Summary: The Ten Sefirot Overall

In the Sefer ha-Bahir, the ten sefirot involved in the creation of the world—described as numbers in the Sefer Yetzirah—become emanations, or qualities, of God. Listed in order of their appearance and with a literal translation of their Hebrew meaning in parentheses, they are Keter (crown), Binah (understanding), Chochmah (wisdom), Gevurah (strength), Chesed (love), Tiferet (beauty), Hod (splendor), Netzach (endurance), Yesod (foundation), and Shekhinah (kingdom). Each sefirah represents many things, including one of God’s qualities, a stage in the creation of the world, a biblical character, and a part of God’s body. Kabbalists portray the ten sefirot on a Tree of Life that serves as a visual map. The location of each sefirah on the Tree of Life represents a variety of qualities, including the sefirah’s gender and position on God’s body.

The first sefirah that emerged from God lies at the top of the Tree. Then, beginning with Keter, each sefirah arose out of and slightly modified the sefirah (or sefirot) that preceded it. Binah came from Keter. Gevurah came from Keter and Binah, altering both of them. The sefirot on the left side of the Tree (Binah, Gevurah, and Hod) are associated with feminine traits, whereas those on the right side (Chochmah, Chesed, and Netzach) are thought to be more masculine. Those in the center column (Keter, Tiferet, Yesod, and Shekhinah) are neutral. All of the feminine aspects are thought to be the daughters of Binah, who is known as the mother of the ten sefirot.

Analysis: The Ten Sefirot Overall

One of the most mysterious and powerful aspects of the ten sefirot is that they exist separately and together at once. Even more puzzling, they are both a part of God and are God at the same time. Sefirot are God’s messengers, or extensions of God. Because God is infinite, God’s energy is too vast for the finite material world that humans inhabit. God used the sefirot to translate God’s energy and infinite qualities into the finite world. As a result, the sefirot are formless and consist purely of energy. Their energy reflects the source of all energy in the universe—God. Kabbalists most often describe the sefirot as lights.

The Tree of Life shows the importance of women and femininity to Kabbalah. In the Tree of Life, male and female energies complement one another, preserving harmony in the universe, despite their intrinsic differences. This reinforces the idea that the pairing of male and female is a natural and necessary pairing. The masculine side of the Tree represents pure energy: force, expansion, and expression. The left, or feminine side, represents limitation, restraint, and strength, all of which provide guidance and direction to the energy on the right side. The two sides need each other and thrive off of what each provides the other.

Nothing distinguishes Kabbalah from mainstream Jewish thought more than the sefirot. The underlying implication of the sefirot is that God is composed of many things, but the Torah strictly demands a belief in only one God, a belief known as monotheism. Polytheism, the belief in more than one God, is entirely unacceptable to Jews, and many Jews consider Kabbalah a polytheistic religion due to the sefirot. Kabbalists argue that the sefirot are not separate from God. They arise from God, but always remain a part of God, extensions of God’s presence throughout the world.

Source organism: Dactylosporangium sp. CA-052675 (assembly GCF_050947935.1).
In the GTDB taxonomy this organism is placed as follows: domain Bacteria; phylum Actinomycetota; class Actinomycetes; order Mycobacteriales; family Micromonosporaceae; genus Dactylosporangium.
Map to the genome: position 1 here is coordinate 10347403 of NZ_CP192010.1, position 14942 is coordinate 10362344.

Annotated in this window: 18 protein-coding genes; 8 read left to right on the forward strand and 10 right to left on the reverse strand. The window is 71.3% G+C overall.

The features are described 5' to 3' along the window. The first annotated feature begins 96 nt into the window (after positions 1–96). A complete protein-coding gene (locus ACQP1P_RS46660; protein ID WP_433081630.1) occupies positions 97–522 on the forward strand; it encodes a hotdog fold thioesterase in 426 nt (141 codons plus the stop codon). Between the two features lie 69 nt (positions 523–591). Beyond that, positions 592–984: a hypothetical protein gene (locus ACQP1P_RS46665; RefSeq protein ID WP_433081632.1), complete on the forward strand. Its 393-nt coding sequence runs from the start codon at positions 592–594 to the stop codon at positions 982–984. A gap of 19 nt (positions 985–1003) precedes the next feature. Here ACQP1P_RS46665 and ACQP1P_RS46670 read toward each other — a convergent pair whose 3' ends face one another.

Summary: The First Three Sefirot (1–3)

Keter, the first of the ten  sefirot, means “crown” and serves as the link between the finite human world and the infinite world of God. In the stages of creation, Keter represents the point at which material reality—the world we can touch, taste, and smell—begins to come into existence. Similarly, Keter represents the part of God’s body that’s also the source of sensory experience within our bodies—the head. As the first of all sefirot, Keter produces and affects the nine other sefirot thatfollow.

Chochmah, which arises from Keter, means “wisdom” and is the second of the ten sefirot. In the stages of creation, Chochmah represents the origin of thought and mental energy. Chochmah channels the pure energy of Keter into a kind of energy that can be put to use in the form of intellect. Chochmah is on the right side of the Tree of Life, and all of the sefirot on the right side are associated with force and masculinity. The part of God’s body Chochmah represents is the right hemisphere of the brain.

Binah means “understanding” and is the first sefirah on the left side of the Tree of Life. The left side of the tree represents structure, and femininity. In the stages of creation, Binah comes after Chochmah, refining Chochmah’s pure intellect into specific thoughts and ideas. Binah, as the first female presence, receives the seed of Chochmah and conceives the lower sefirot. Binah is considered the mother of all ten sefirot, and from her comes all created being. Binah represents the left hemisphere of God’s brain.

Analysis: The First Three Sefirot (1–3)

Keter, Chochmah, and Binah are the three upper sefirot and together make up the head of God. A mix of masculine and feminine energies, these three sefirot combine to create a force powerful enough to create seven more sefirot. From their union comes the formidable combination of energy and the forces necessary to harness and use that energy. The example of these three sefirot shows how Kabbalah teaches that God’s strength derives from its masculine and feminine aspects. Chochmah without Binah would have no direction. There would be the potential for thought, but no specific thoughts. The implication here is that men and women need each other, just as the masculine and feminine aspects of God need each other.

The roots of the Tree of Life lie at the top, not the bottom. The sefirot emanate from Keter, the crown, at the top of the Tree. Keter connects the Tree to the infinite energy of God, and channels that energy into the Tree, and by extension into the finite human world. Energy moves in order through the sefirot from Keter, the first sefirah, to Shekhinah, the tenth. While real trees draw energy up from below, the Tree of Life draws its energy down from God’s light, which is everywhere. While energy from God moves down the Tree outward to the human world, human energy must move up the Tree in the opposite direction. In the finite world, humans begin with the knowledge of Shekhinah, who represents the presence of God in the material world, and move closer and closer to Keter and the infinite world as we learn and grow.

Summary: The Next Three Sefirot (4–6)

Chesed, the fourth sefirah, is the first offspring of Binah, and represents “love” or “mercy.” It lies on the right side of the Tree of Life, the side associated with force and masculinity. In the stages of creation, the arrival of Chesed heralds the beginning of emotional energy. Chesed tempers Chochmah’s intellectual energy with mercy. Chesed is associated with God’s right arm and is the brother of Gevurah, the left arm, who represents judgment. Gevurah and Chesed together represent two opposite poles of God’s identity. Chesed represents love given freely without restraint, and Gevurah stands for limitation and control. Just as Binah and Chochmah balance and modify one another, so do Chesed and Gevurah. Chesed is also identified with the biblical character of Abraham, the patriarch of the Jews.